Pros and Cons of the Thumper

The Rocky Mountain Thumper
is a very different kind of Paramotor
Two months ago I traded in the beloved Simonini and became the proud owner of a Briggs and Stratton Trike buggy. The 4 stroke power plant was designed and built by Terry Lutke and the Flexfoil Trike was developed for PPG by Chad Bastion.

The biggest downside to going 4 stroke is the lack of fun things to do while not flying. Having spent the last 4 years immersed in this sport, I was comfortable with all the the wonderful little things that are a normal part of a PPG pilots life. The nights spent in the garage replacing compression springs or driving to the airport after dinner to pick up AV Gas. If I wasn’t searching the Internet for the best buy on Castrol TTS, I was waiting for the UPS man to deliver a 160 dollar starter sprocket. It seemed like I was either working on the maching or flying it.
For every minute in the air there was an equal or greater amount of time occupied with the care and feeding of my 2 stroke paramotor. If it was blowing…no problem, I have a pull starter to rebuild.


These days… things are different, because the heart of the “Thumper” is a Briggs & Stratton, twin V, 4 stroke motor. Thousands of these motors are built every year and the economy of scale makes it possible to produce a very affordable motor with excellent manufacturing tolerances and a beautiful fit and finish. They are designed to run 10,000 hours at peak horsepower, so it’s not unreasonable to expect to fly hundreds of hours with nothing more than an annual check-up and oil change. When necessary, parts and expert service are readily available at the local lawnmower repair. Gone are countless hours tinkering with the machine. No mixing fuel, exotic tools or translating owners manuals. Now ,when it’s too windy to fly, the best I can do is wish for better air. You still have to be ready for a “motor out” and have an emergency landing site within the glide slope but the reliability of this motor instills a confidence that allows for flights that would not have attempted before.

But…. When it is flyable, the thumper is always ready to go and the first thing you notice is the happy rumble of the Briggs & Stratton. On my first flight it was so quiet that I completely forgot the step where I put in the ear plugs and put on the helmet. I realized my mistake just as I was taking off and few seconds later so did everyone at the Salton Sea when my ball cap went through the prop. …..WAAK….ear protection is still necessary but with a four stroke power plant, noise is reduced by thirty percent or more. At cruise with the RPM’s reduced it would not be impossible to use a cell phone.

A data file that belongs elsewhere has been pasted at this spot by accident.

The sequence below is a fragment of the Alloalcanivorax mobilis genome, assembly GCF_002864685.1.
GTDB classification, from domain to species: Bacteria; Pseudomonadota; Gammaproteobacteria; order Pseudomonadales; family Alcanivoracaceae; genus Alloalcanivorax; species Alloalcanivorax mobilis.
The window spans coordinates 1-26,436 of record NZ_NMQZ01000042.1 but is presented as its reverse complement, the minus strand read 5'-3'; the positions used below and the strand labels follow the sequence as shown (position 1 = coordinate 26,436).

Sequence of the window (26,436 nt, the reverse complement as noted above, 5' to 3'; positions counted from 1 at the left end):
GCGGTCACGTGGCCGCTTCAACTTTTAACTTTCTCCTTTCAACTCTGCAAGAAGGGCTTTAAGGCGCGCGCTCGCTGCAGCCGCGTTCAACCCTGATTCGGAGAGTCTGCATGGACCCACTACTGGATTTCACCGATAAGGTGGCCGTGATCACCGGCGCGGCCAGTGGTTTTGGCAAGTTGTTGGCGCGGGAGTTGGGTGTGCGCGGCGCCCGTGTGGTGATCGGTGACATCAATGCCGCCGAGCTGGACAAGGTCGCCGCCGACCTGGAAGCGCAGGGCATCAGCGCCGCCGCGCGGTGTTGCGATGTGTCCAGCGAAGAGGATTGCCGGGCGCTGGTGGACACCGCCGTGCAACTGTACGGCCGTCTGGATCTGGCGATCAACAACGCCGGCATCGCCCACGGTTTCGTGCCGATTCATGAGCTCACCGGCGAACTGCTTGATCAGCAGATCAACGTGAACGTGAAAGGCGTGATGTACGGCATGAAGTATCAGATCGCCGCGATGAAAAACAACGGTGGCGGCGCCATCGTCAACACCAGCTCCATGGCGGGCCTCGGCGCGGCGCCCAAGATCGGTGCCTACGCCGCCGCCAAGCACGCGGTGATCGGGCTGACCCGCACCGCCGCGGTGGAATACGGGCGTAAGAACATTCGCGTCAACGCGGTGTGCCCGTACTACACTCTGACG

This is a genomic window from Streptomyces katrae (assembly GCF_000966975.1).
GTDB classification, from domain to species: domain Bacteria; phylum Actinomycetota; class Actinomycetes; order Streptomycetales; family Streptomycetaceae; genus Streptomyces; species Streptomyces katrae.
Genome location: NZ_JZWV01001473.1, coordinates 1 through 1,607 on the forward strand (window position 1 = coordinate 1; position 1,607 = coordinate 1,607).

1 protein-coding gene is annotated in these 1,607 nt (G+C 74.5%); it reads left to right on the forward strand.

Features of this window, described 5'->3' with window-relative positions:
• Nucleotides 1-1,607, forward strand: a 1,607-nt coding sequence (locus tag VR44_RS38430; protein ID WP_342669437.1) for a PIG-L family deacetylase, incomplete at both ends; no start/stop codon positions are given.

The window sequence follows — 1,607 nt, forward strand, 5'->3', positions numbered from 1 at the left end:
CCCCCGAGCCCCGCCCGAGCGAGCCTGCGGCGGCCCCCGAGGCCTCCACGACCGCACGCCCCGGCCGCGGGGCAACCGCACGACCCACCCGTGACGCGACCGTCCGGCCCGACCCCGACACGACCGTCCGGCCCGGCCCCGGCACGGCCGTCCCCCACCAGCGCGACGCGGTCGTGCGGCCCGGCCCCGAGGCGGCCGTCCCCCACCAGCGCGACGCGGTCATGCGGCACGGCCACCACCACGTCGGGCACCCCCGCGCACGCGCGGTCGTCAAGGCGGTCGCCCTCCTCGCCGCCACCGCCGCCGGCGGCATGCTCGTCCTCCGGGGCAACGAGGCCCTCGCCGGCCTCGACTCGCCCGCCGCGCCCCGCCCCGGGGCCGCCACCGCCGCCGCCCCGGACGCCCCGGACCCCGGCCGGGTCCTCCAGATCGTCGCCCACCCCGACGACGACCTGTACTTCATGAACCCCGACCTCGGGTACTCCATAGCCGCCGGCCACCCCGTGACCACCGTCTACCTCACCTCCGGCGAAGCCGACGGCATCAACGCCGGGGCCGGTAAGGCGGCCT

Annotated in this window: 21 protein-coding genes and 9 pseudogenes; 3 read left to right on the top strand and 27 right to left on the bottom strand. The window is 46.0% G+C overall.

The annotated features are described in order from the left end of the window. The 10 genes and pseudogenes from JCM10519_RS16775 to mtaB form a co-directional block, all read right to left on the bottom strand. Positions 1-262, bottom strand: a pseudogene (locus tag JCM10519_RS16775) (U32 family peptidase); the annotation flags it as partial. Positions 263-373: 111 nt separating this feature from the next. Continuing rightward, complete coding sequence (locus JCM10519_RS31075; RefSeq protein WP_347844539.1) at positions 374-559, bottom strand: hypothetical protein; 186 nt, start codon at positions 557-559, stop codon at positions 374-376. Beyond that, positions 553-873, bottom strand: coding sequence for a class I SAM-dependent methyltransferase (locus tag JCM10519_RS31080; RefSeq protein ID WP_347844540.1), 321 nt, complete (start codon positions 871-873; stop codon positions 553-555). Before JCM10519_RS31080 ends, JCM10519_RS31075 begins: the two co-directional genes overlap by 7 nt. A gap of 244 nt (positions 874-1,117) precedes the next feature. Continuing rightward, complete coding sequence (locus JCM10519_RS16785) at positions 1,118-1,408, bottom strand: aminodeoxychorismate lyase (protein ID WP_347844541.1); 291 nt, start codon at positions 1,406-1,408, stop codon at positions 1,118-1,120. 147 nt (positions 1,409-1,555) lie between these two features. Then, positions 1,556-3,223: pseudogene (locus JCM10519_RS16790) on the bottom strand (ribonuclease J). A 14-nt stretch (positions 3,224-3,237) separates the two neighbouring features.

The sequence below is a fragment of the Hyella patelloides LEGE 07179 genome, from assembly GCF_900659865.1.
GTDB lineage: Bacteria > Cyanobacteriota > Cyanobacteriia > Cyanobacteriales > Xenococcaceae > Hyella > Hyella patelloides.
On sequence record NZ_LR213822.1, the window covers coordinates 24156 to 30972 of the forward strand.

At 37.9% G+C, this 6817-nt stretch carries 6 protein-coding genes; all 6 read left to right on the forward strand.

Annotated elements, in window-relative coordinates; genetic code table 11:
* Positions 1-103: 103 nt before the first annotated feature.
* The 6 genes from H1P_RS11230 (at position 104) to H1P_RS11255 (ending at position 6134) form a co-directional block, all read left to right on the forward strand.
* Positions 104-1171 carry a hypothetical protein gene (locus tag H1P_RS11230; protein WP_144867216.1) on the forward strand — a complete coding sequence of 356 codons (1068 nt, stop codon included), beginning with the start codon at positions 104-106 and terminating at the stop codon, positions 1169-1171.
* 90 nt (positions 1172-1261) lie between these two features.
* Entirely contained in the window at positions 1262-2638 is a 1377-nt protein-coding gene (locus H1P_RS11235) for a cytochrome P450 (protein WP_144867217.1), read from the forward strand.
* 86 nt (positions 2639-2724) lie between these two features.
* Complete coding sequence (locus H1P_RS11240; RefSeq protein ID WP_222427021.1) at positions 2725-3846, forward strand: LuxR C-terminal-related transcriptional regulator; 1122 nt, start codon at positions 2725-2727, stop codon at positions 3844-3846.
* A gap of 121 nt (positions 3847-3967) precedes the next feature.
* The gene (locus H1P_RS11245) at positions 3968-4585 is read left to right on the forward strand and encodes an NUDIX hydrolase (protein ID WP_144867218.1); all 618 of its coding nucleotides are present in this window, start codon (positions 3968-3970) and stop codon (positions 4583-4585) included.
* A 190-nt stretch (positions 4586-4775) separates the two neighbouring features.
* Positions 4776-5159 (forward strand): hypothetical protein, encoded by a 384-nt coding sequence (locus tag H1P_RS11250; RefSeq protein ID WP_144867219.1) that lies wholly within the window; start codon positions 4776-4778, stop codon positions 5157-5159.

The next thing you notice is that the thumper doesn’t suffer from the constant vibration that plagues two stroke motors. Its eerie, when the prop is in balance and the motor is running for level flight, its possible to forget all about the power plant and enjoy the ride. Occasionally you will find a node on the power band that sets up a harmonic vibration, but it’s easy to bump up or down the RPMs to stay in the sweet spot. Flying a two stroke I was often ready to land at 45 minutes or an hour. Without the vibration I’m much more relaxed and feel like I’ll be able to fly as long as the gas and weather will permit. Cross country flights of 100 miles or more are certainly possible.
Not for the con…Only one so far…There isn’t the instant power you get with the Simonini. I won’t be able to fly the contour of the surface like I used to. This year when I fly the dunes it will be from 30 feet above the tops instead of down in between the dunes. Flying the Thumper is going to require anticipating my power needs. It might be better with a different wing and it’s going to be fun to try them out.

Author: JoeO

Powered Paraglider pilot since 2005

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